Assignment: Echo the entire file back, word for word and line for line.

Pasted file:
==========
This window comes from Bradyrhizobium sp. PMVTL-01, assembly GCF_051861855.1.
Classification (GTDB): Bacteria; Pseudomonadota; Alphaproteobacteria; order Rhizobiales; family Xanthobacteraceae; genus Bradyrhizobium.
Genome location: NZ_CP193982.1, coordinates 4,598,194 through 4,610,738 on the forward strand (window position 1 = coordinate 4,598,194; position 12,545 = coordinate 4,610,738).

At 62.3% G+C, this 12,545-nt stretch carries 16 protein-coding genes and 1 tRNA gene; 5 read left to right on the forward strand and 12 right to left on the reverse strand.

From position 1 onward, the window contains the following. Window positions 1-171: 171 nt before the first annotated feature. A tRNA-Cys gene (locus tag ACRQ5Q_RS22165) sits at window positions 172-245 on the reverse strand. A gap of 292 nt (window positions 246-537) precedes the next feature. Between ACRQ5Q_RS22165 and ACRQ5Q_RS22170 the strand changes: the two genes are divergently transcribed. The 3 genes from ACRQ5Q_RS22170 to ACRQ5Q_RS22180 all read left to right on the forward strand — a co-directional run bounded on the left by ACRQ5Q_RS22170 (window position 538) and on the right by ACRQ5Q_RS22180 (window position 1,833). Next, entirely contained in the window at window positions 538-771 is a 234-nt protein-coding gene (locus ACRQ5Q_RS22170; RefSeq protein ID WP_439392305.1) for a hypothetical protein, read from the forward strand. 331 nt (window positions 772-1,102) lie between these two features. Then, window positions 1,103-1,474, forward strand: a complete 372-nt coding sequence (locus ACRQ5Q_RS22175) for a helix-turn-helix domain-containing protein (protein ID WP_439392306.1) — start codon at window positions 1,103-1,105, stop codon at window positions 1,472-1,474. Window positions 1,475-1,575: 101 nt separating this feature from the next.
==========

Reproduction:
This window comes from Bradyrhizobium sp. PMVTL-01, assembly GCF_051861855.1.
Classification (GTDB): Bacteria; Pseudomonadota; Alphaproteobacteria; order Rhizobiales; family Xanthobacteraceae; genus Bradyrhizobium.
Genome location: NZ_CP193982.1, coordinates 4,598,194 through 4,610,738 on the forward strand (window position 1 = coordinate 4,598,194; position 12,545 = coordinate 4,610,738).

At 62.3% G+C, this 12,545-nt stretch carries 16 protein-coding genes and 1 tRNA gene; 5 read left to right on the forward strand and 12 right to left on the reverse strand.

From position 1 onward, the window contains the following. Window positions 1-171: 171 nt before the first annotated feature. A tRNA-Cys gene (locus tag ACRQ5Q_RS22165) sits at window positions 172-245 on the reverse strand. A gap of 292 nt (window positions 246-537) precedes the next feature. Between ACRQ5Q_RS22165 and ACRQ5Q_RS22170 the strand changes: the two genes are divergently transcribed. The 3 genes from ACRQ5Q_RS22170 to ACRQ5Q_RS22180 all read left to right on the forward strand — a co-directional run bounded on the left by ACRQ5Q_RS22170 (window position 538) and on the right by ACRQ5Q_RS22180 (window position 1,833). Next, entirely contained in the window at window positions 538-771 is a 234-nt protein-coding gene (locus ACRQ5Q_RS22170; RefSeq protein ID WP_439392305.1) for a hypothetical protein, read from the forward strand. 331 nt (window positions 772-1,102) lie between these two features. Then, window positions 1,103-1,474, forward strand: a complete 372-nt coding sequence (locus ACRQ5Q_RS22175) for a helix-turn-helix domain-containing protein (protein ID WP_439392306.1) — start codon at window positions 1,103-1,105, stop codon at window positions 1,472-1,474. Window positions 1,475-1,575: 101 nt separating this feature from the next.